“Cross-platform is THE new buzzword, but how integrated is advertising really?”
MediaRadar posed this question in May in its post, “How Integrated is the Ad Landscape?”
The answer? Not so much. As the infographic in the article shows, most brand campaigns are only using one to three channels. And the most popular channel for ads remains print, according to MediaRadar data.
“It’s especially interesting that print still dominates with the most standalone advertisers at 141,254 compared to only 889 TV-only advertisers,” the article notes.
Hurray for print advertising; clearly the brands analyzed for this study understand the power of print ads. That’s not to say that digital doesn’t have a role. A smart cross-channel ad strategy is vital to reaching the hyper-connected consumer.
One thing is clear, though: Brands that rely heavily or exclusively on digital ad channels are missing the boat. And more agency execs are realizing this and saying pfffft to digital ads. As Lucy O’Dea writes in Ad, digital advertising’s effectiveness is dismal compared to print.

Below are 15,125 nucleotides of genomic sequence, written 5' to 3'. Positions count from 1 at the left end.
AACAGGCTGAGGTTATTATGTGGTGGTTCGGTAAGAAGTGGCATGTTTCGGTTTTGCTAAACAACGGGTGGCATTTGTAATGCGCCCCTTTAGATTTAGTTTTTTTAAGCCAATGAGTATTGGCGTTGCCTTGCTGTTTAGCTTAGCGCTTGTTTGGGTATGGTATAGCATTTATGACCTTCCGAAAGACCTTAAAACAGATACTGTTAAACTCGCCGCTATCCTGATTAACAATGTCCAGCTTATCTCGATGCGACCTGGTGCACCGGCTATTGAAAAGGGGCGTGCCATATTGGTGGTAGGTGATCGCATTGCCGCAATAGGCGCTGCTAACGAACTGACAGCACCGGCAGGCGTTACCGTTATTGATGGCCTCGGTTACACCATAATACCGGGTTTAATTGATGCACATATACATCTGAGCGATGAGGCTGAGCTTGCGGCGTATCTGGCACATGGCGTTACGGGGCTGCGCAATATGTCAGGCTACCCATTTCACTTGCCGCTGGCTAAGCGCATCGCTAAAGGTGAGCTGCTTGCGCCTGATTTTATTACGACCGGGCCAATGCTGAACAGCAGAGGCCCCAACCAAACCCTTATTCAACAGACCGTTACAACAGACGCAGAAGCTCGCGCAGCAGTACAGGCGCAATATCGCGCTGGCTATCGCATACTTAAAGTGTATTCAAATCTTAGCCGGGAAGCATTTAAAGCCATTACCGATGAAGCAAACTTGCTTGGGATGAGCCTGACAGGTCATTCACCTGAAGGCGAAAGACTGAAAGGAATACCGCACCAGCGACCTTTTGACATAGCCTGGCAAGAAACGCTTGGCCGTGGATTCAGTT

“I read with interest (and much enthusiasm) a recent report published by research firm, Lumen, into the effectiveness of digital versus print-based advertising,” O’Dea writes.
“The study found that in fact, only 44% of digital display ads received any views at all, with just 9% of those ads receiving more than a second of attention and only 4% receiving more than two seconds of engagement.
“By contrast, “O’Dea continues, “the report concludes that print-based adverts fares very much better and are typically viewed by 75% of readers for an average of 2.2 seconds. These statistics tell a rather different story to current perceived wisdom on the comparative value of digital vs paper advertising.”
Look again at the infographic in the MediaRadar; all of those campaigns that focus solely on desktop digital display must not realize that consumers’ eyes are wide shut to digital ads.
Multi-channel? Yes, do. But keep in mind at the end of the day you need to connect to your consumers, not their technology. And the best way to do that is through the “magic” of print.